Freeman Spogli Institute for International Studies Program on Energy and Sustainable Development Stanford University


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Association of Renal Insufficiency with Treatment and Outcomes after Myocardial Infarction in Elderly Patients

Journal Article

Authors
Shlipak MG
Paul A. Heidenreich - Stanford University
Noguchi H
Chertow G
Mark B. McClellan

Published by
Annals of Internal Medicine, Vol. 137 no. 7, page(s) 555-562
Oct. 1, 2002


BACKGROUND: Patients with end-stage renal disease are known to have decreased survival after myocardial infarction, but the association of less severe renal dysfunction with survival after myocardial infarction is unknown.

OBJECTIVES: To determine how patients with renal insufficiency are treated during hospitalization for myocardial infarction and to determine the association of renal insufficiency with survival after myocardial infarction.

DESIGN: Cohort study.

SETTING: All nongovernment hospitals in the United States.

PATIENTS: 130 099 elderly patients with myocardial infarction hospitalized between April 1994 and July 1995.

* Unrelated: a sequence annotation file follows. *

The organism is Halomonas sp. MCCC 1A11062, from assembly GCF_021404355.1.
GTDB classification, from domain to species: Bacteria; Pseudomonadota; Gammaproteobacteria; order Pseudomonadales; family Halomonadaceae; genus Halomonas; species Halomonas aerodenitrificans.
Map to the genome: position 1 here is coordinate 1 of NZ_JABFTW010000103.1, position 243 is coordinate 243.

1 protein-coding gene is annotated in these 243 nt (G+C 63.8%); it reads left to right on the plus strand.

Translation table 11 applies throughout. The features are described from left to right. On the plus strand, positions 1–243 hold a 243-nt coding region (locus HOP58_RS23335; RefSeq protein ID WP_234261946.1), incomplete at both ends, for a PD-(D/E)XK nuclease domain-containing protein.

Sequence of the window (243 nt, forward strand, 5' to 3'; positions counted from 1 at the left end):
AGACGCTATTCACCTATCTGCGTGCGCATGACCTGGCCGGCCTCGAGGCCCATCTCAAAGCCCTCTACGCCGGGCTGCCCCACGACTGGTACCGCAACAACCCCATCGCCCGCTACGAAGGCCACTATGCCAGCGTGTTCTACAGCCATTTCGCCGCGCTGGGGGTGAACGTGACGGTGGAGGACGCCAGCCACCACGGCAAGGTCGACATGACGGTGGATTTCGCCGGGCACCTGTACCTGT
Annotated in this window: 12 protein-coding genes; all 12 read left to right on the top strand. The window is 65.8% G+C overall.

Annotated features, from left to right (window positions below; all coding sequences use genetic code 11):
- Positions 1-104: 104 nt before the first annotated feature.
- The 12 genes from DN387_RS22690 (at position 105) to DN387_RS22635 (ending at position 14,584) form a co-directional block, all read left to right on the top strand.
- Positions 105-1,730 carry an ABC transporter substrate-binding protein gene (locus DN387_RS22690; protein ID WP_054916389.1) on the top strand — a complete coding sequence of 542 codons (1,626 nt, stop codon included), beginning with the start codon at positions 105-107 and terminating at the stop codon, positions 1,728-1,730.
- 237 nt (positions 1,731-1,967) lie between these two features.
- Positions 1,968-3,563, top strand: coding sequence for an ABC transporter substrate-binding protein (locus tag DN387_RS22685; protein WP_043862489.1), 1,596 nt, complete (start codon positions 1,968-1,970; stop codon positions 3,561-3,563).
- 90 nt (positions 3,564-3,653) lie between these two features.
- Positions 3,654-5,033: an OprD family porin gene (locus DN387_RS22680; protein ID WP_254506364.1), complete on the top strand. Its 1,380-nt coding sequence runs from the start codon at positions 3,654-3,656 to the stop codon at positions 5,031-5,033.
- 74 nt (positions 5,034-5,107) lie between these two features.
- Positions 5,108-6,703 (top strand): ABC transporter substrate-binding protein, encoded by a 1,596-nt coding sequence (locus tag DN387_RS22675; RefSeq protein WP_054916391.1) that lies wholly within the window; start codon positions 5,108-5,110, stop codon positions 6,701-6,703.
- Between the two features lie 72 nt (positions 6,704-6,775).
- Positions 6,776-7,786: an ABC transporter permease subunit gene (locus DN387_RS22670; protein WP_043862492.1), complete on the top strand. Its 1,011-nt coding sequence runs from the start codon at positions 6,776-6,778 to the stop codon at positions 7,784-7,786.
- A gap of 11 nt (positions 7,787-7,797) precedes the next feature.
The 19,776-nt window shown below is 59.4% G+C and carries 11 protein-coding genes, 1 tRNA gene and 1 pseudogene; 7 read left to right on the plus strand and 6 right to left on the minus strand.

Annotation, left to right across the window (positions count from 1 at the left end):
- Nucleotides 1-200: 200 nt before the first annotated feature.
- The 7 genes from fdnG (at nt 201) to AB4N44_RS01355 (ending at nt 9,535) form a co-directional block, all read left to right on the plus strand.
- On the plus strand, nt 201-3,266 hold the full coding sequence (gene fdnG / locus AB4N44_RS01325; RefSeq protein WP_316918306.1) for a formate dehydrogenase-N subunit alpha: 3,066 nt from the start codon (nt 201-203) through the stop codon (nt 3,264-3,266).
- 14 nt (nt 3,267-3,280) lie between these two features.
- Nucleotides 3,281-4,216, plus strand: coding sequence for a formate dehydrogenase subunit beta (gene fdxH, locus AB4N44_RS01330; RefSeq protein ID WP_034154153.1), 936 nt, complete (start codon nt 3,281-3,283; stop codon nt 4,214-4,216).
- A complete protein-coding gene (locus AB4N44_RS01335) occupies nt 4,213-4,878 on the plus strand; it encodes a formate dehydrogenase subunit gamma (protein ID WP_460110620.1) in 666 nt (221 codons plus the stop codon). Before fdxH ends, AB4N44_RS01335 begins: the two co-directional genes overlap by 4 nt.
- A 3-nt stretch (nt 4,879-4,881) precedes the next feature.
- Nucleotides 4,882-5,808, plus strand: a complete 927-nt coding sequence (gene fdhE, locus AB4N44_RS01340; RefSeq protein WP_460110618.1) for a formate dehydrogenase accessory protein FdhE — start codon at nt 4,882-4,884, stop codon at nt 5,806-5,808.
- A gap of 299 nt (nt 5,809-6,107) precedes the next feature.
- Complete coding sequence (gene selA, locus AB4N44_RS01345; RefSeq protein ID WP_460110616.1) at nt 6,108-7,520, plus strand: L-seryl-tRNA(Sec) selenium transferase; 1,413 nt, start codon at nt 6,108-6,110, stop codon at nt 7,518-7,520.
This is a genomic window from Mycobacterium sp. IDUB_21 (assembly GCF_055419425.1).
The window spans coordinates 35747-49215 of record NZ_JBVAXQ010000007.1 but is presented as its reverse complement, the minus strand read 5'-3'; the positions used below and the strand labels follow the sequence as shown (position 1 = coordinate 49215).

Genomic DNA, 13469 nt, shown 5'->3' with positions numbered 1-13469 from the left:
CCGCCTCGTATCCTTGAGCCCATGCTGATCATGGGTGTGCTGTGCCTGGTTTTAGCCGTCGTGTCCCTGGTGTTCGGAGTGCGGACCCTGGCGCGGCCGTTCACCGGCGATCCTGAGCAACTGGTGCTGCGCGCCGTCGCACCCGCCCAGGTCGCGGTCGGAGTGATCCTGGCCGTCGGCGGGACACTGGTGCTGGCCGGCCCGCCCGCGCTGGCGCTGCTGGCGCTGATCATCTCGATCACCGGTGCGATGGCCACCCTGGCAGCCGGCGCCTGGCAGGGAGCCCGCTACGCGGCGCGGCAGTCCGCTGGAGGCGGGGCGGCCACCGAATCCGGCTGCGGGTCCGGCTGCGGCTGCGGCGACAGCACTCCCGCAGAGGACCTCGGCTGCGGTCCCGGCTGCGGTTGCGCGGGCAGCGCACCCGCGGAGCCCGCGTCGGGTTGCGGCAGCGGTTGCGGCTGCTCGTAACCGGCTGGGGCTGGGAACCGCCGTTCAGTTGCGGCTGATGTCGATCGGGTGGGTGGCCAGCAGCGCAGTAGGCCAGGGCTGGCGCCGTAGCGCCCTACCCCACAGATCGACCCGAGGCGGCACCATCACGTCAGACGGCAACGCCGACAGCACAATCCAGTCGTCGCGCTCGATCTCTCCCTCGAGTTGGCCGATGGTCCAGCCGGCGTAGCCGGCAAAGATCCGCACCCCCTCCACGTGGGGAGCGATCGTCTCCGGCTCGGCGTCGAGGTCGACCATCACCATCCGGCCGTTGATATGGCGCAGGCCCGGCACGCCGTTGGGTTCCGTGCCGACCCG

MEASUREMENTS: Patients were categorized according to initial serum creatinine level: no renal insufficiency (creatinine level < 1.5 mg/dL [<132 micromol/L]; n = 82 455), mild renal insufficiency (creatinine level, 1.5 to 2.4 mg/dL [132 to 212 micromol/L]; n = 36 756), or moderate renal insufficiency (creatinine level, 2.5 to 3.9 mg/dL [221 to 345 micromol/L]; n = 10 888). Vital status up to 1 year after discharge was obtained from Social Security records.

RESULTS: Compared with patients with no renal insufficiency, patients with moderate renal insufficiency were less likely to receive aspirin, beta-blockers, thrombolytic therapy, angiography, and angioplasty during hospitalization. One-year mortality was 24% in patients with no renal insufficiency, 46% in patients with mild renal insufficiency, and 66% in patients with moderate renal insufficiency (P < 0.001). After adjustment for patient and treatment characteristics, mild (hazard ratio, 1.68 [95% CI, 1.63 to 1.73]) and moderate (hazard ratio, 2.35 [CI, 2.26 to 2.45]) renal insufficiency were associated with substantially elevated risk for death during the first month of follow-up. This increased mortality risk continued until 6 months after myocardial infarction.

CONCLUSIONS: Renal insufficiency was an independent risk factor for death in elderly patients after myocardial infarction. Targeted interventions may be needed to improve treatment for this high-risk population.